In a flash of a moment I imagined all the pretty women I had known and seen, their tunics fluttering gently over their backs and bellies. His answer seemed very convincing.

“Wow!” came spontaneously to my lips, “You are right. Amazing!”

He smiled again. His was a very graceful smile. He nodded his head in gratitude.

“In your columns you seem anti-women,” I said.

“Do you still think I am anti-women?” he said smiling. I feared my question would put him off as we had started on a very different topic, but he smiled as he spoke, “I love women. Yes, I do! Allah has created woman for a certain purpose. She is soft by nature; she must be enjoyed and guarded. Today’s feminists and their male co-conspirators are only creating confusion and chaos.” He was obviously referring to some NGOs.

“But for you it is the body of a woman that matters,” I persisted. His affectionate posture had emboldened me.

“What else does, then? To men what is important is what they lack,” he laughed loudly, thoroughly amused. I did not get what he meant.

“In your columns you have been criticizing the women who demand their rights, especially their opposition to the proposed Shariat Bill. You know the bill if passed will reduce them to second-rate citizens? I hope the government will keep its promise by not letting it pass in the parliament.”

“All the God-fearing Pakistanis want Shariah, Allah’s rule, in their country,” he began, “It is only a tiny minority of corrupted Westernized NGO-employed women and their male lackeys and accomplices who are trying to lead the simple-minded women of Pakistan astray. Look at our mothers and grandmothers; they never left their homes, and consequently there was total peace in society. But now women are on the streets as professionals, trade unionists, protesters and hookers! There is an international conspiracy to destroy the morals of the Muslims of the world, especially Pakistan which is the citadel of Islam and has nuclear bombs! Why can’t Muslim women be highly educated and still stay at home? Must they become feminists and lose their minds and morals after getting degrees in bloody developmental studies? Development! What development? From Islam to atheism? From modesty to nudity?”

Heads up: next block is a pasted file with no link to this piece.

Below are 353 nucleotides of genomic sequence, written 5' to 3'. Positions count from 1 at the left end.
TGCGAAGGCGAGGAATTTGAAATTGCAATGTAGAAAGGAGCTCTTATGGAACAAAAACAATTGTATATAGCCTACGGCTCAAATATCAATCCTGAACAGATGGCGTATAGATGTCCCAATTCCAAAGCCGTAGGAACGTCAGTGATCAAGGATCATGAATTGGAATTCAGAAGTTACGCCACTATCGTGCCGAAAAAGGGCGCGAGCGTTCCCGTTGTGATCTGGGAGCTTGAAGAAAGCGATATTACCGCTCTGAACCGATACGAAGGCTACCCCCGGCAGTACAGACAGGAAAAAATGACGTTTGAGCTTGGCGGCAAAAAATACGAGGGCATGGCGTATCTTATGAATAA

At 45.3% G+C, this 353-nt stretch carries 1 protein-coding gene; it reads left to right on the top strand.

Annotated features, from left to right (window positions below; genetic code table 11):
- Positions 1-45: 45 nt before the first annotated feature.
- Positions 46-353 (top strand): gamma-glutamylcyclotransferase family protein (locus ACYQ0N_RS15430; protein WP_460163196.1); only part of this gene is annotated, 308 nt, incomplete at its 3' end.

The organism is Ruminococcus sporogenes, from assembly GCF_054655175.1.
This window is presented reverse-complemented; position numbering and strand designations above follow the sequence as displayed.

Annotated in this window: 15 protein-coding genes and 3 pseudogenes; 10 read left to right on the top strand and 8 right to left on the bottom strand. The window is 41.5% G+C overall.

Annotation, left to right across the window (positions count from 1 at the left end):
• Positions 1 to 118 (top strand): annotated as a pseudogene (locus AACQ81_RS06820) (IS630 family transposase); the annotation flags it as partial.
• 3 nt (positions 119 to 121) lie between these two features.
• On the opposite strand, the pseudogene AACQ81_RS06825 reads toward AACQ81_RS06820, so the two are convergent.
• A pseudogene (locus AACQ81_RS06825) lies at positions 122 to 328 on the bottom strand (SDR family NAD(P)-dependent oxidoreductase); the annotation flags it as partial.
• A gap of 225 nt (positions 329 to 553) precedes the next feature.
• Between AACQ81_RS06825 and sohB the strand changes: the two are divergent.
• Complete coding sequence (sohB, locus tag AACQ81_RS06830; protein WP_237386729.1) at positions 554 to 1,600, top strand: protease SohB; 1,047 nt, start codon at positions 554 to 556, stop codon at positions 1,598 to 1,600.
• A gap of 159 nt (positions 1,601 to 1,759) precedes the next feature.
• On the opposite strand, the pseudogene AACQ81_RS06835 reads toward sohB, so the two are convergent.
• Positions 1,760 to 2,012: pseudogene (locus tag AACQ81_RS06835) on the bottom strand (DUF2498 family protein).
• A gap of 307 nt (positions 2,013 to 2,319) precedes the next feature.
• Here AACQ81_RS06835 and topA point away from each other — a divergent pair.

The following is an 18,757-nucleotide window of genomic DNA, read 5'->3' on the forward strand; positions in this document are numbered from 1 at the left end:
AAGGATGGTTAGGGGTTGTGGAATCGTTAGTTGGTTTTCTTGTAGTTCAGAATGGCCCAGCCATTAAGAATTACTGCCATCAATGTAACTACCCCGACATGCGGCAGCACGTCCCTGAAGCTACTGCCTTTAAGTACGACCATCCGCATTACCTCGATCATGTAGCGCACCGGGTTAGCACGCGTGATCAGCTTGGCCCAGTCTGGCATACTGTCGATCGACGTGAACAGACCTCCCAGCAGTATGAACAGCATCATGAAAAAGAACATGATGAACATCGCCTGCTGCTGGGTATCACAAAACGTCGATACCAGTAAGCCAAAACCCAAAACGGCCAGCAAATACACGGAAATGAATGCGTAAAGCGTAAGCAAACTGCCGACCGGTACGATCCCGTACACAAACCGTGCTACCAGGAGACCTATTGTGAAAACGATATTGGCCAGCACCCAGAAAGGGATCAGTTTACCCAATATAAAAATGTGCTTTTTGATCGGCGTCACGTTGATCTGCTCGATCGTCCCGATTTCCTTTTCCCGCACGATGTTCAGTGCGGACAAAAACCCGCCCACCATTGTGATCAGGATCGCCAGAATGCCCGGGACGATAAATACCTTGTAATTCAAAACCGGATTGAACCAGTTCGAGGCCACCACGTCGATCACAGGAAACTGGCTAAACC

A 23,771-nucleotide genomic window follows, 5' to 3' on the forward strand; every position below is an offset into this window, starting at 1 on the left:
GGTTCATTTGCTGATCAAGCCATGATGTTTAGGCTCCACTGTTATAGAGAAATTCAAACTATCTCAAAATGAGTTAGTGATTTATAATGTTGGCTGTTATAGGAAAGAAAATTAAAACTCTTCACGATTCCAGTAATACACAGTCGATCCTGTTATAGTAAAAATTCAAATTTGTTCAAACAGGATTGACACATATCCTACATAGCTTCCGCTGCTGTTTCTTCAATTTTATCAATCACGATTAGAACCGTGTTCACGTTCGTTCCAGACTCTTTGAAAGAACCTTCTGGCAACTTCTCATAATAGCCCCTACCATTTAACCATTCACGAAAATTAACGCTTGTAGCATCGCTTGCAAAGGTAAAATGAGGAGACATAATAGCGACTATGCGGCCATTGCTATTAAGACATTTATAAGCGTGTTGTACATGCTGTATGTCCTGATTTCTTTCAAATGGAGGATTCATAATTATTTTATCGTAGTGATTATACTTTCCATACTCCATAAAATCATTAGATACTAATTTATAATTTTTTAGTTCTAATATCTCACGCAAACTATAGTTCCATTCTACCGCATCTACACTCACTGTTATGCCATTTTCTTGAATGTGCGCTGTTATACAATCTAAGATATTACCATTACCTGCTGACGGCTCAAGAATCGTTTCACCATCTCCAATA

We had hit a dead end. We began to talk about the Motorway. But within minutes we returned to politics. Khalifa Hakeem proudly told me that the Hadood clause of the proposed Shariat Bill demanding public hangings and mutilative Islamic punishments was actually his idea. I asked him if it was sensible to punish people when equality and justice were nonexistent in the society.

He said yes.

“But there is so much oppression, pain, poverty, and injustice going on,” I protested.

“Pain, like happiness and sorrow, is a point of view. Oppression is an aesthetic issue. See how the Westernized men and women take up these tales of sorrow and suffering with so much gusto, passion and pleasure. Look at their punky, spoilt brats who speak Urdu in the American accent and cannot even speak a word of their own language Punjabi. The whole thing is so pornographic! Don’t you think?”


The next morning we traveled from Sargodha to Islamabad, the last part of the Motorway, Khalifa Hakeem talking confidentially to Mr. Agha during the long ride. We spent our last night together as a group in Islamabad’s posh Royal Hotel. In the evening, all the journalists were summoned to Mr. Agha’s room, where drinks awaited.

Khalifa Hakeem handed me a can of beer. He drank whiskey. “I only drink it neat,” he said, as he brought his glass to his forehead. “Only amateurs mix soda with whiskey.” His tone was factual. After taking a few drinks, we started gossiping about the night life of Islamabad until a couple of journalists began to tease Mr. Agha about the millions of rupees that he had allegedly given to the prime minister and close friends by way of bribe. Mr. Agha, after saying that the conversation was off the record, proceeded to give a complete break-down of the kickbacks. He was drunk and the monologue soon devolved into a string of four-letter words against the government. Towards the end of the drinking session, Mr. Agha announced that the following day we would be taken to Shelton Hotel in the paradisiacal Neelum Valley. Everyone was flush with excitement at the grand conclusion of the visit.